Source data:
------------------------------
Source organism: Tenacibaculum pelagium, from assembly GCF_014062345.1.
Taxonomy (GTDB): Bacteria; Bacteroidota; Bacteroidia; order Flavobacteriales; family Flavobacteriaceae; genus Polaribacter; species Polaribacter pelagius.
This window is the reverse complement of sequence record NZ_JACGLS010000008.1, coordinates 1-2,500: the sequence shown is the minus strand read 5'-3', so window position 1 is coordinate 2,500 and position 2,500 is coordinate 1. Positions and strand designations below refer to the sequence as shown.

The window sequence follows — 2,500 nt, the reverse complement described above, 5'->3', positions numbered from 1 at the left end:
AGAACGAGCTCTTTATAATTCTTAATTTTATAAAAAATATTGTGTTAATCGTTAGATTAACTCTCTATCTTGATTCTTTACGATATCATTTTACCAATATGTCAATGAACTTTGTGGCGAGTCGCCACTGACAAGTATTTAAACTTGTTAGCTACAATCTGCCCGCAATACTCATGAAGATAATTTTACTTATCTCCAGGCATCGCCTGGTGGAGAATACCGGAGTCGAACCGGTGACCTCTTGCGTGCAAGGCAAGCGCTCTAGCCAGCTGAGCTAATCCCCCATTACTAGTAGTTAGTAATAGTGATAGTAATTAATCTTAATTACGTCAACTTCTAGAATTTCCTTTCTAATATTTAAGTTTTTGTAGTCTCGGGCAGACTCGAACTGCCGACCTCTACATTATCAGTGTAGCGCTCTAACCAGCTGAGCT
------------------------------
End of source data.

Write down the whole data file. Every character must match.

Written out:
Source organism: Tenacibaculum pelagium, from assembly GCF_014062345.1.
Taxonomy (GTDB): Bacteria; Bacteroidota; Bacteroidia; order Flavobacteriales; family Flavobacteriaceae; genus Polaribacter; species Polaribacter pelagius.
This window is the reverse complement of sequence record NZ_JACGLS010000008.1, coordinates 1-2,500: the sequence shown is the minus strand read 5'-3', so window position 1 is coordinate 2,500 and position 2,500 is coordinate 1. Positions and strand designations below refer to the sequence as shown.

The window sequence follows — 2,500 nt, the reverse complement described above, 5'->3', positions numbered from 1 at the left end:
AGAACGAGCTCTTTATAATTCTTAATTTTATAAAAAATATTGTGTTAATCGTTAGATTAACTCTCTATCTTGATTCTTTACGATATCATTTTACCAATATGTCAATGAACTTTGTGGCGAGTCGCCACTGACAAGTATTTAAACTTGTTAGCTACAATCTGCCCGCAATACTCATGAAGATAATTTTACTTATCTCCAGGCATCGCCTGGTGGAGAATACCGGAGTCGAACCGGTGACCTCTTGCGTGCAAGGCAAGCGCTCTAGCCAGCTGAGCTAATCCCCCATTACTAGTAGTTAGTAATAGTGATAGTAATTAATCTTAATTACGTCAACTTCTAGAATTTCCTTTCTAATATTTAAGTTTTTGTAGTCTCGGGCAGACTCGAACTGCCGACCTCTACATTATCAGTGTAGCGCTCTAACCAGCTGAGCT